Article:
In addition to this, the Baths of Zeuxippus were also close (most probably adjacent) to the Great Palace grounds.Tafur, P. p.225] This evidences their popularity, as such a location would have attracted many people, being in such great proximity to such significant places. The square of the
Augustaeumand the basilica of Hagia Sophiawere also close to the Baths.
The map to the right shows the Baths' approximate location within Constantinople, as determined by excavations made there. As can be seen, the Baths were roughly quadrangular in shape, and were, indeed, very close to, or even "connected" to the Palace, as Zonaras indicated.
Destruction and later use
As a result of the Nika revolt of 532, which constituted the worst uprising Constantinople had seen at the time, and which left half of the city in ruins and thousands of people dead, the original Baths of Zeuxippus were destroyed in blazing fire. While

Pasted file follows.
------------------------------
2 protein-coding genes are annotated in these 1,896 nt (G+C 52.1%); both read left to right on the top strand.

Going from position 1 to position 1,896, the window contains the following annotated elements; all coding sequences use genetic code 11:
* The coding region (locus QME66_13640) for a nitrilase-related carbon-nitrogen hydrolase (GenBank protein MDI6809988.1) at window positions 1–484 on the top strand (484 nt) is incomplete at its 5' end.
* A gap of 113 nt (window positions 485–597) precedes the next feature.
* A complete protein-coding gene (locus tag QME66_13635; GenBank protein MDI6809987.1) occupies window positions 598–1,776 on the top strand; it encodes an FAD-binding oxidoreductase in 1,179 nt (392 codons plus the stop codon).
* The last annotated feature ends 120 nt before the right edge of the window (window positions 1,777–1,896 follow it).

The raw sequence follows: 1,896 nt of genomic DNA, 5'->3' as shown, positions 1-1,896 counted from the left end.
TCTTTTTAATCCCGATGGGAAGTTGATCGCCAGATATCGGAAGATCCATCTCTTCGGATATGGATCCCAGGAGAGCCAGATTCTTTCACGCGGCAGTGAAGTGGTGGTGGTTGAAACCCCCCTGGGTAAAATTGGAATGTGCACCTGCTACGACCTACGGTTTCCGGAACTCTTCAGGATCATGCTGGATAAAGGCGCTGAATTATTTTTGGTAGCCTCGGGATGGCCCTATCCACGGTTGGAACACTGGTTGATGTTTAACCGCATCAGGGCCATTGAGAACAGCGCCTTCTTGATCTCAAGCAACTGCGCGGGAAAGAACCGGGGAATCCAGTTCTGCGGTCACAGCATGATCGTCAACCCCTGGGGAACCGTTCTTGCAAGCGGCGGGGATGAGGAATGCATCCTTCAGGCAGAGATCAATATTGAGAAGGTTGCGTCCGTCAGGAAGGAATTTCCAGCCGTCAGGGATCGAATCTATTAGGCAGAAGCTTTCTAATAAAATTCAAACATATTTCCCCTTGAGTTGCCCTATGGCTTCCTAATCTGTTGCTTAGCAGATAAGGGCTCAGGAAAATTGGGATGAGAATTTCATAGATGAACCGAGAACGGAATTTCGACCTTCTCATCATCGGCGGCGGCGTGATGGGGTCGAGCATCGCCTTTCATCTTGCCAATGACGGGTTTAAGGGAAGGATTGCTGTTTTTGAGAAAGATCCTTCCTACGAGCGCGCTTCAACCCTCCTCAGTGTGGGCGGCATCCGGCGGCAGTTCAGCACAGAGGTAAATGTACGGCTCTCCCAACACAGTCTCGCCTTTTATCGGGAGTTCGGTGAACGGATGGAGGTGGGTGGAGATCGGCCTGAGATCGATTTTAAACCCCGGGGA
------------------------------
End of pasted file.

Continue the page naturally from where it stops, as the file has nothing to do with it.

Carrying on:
Justiniantook action to rebuild the Baths, he could not recreate or restore the marvelous statues or the antiquities that were lost in 532.
Soon after this however, in the early 7th century, as a result of extreme military and political pressure on the Byzantine Empire, public bathing changed from being a common luxury to a rare and infrequent one, and many public facilities and venues began to be used for the austere purposes of the military. It was during this time that the newly rebuilt Baths of Zeuxippus were used as a military
barracksand, later on, as a prison. [Gibbon, E. p.950]
Almost 1000 years later, in 1556, the renowned Ottoman architect